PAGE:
The Transportation Authority board meeting starts Monday at 9 a.m.
Anaheim’s city manager is creating a pilot “public safety board” that will review police shootings and in-custody deaths, among other duties, according to an update for City Council members on this week’s agenda.
The panel would comprise nine residents picked by lottery.
Two mothers, whose sons were shot and killed by Anaheim police, are already taking issue with the proposal.
Theresa Smith and Donna Acevedo sent out a news release over the weekend that calls the plan “Fake Police Oversight.” They asserted that the proposal “falls short of having subpoena powers to look into allegations of police misconduct.”
A city staff report, meanwhile, concludes that such subpoena power wouldn’t be effective.
“If the person subpoenaed does not voluntarily comply, there is no practical means of enforcement,” the staff report states. “The board would have to petition a court to secure compliance, which is costly, time consuming, and likely to be ineffective.”
But the mothers insisted subpoena power is needed to help rebuild trust with the community.
“We don’t need more bureaucracy. We don’t need more red tape,” Acevedo stgated in the news release. “What we need is true oversight of the police and this cannot be done without the power to review the police’s actions and practices.”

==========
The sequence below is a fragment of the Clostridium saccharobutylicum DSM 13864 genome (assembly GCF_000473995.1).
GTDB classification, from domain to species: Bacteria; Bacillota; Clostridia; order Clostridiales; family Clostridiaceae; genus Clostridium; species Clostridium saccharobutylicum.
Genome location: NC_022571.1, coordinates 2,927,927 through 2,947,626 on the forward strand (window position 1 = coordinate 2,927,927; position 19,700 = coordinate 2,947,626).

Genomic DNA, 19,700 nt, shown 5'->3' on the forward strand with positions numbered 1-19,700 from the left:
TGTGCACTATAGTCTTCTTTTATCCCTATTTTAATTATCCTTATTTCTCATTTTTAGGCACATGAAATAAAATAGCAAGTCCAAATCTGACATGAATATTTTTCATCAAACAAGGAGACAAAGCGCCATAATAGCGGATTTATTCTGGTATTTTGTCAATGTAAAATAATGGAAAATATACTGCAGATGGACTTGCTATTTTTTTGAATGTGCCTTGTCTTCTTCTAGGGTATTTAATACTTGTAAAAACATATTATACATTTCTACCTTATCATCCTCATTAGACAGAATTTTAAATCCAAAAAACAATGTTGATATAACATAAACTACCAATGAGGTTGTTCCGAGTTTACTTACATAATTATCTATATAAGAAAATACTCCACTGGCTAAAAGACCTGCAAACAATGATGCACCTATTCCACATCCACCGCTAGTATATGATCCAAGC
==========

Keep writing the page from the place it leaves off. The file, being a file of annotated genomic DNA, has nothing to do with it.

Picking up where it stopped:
Also on the agenda are closed sessions about Angel Stadium negotiations and a lawsuit filed by relatives of Manuel Diaz, whose July 2012 police shooting death helped prompt riots downtown.
The meeting starts Tuesday at 5 p.m. Click here for the staff report.
County Supervisors Meet in Sacramento
Orange County’s top elected officials plan to hold a public workshop in Sacramento this week with their counterparts in the state Legislature.
A special meeting has been called for Wednesday morning, with “proposed and pending legislation and the State budget’s impacts to the County of Orange” as the sole topic for discussion.
The meeting is expected to include Orange County’s representatives in the Legislature.
It’s scheduled for Wednesday at 9 a.m. in the Capitol’s Room 3162, the Assembly Rules Committee room. The agenda doesn’t state where locals can watch the meeting or participate from. Click here for the agenda.
CalOptima Committees Meet After Audit
As officials at the county health plan try to avoid losing their authority to oversee federal health insurance, two key committees are set to meet this week.
CalOptima’s Finance and Audit Committee is set to meet Tuesday at 2 p.m., and the Quality Assurance Committee plans to meet Wednesday at 5:30 p.m.
A recent federal audit found a “serious threat” to the health and safety of low-income elderly people who are in the Cal Optima’s OneCare program.
At a recent CalOptima board meeting, a board member questioned how the agency’s own audit division failed to catch the serious violations found by federal auditors.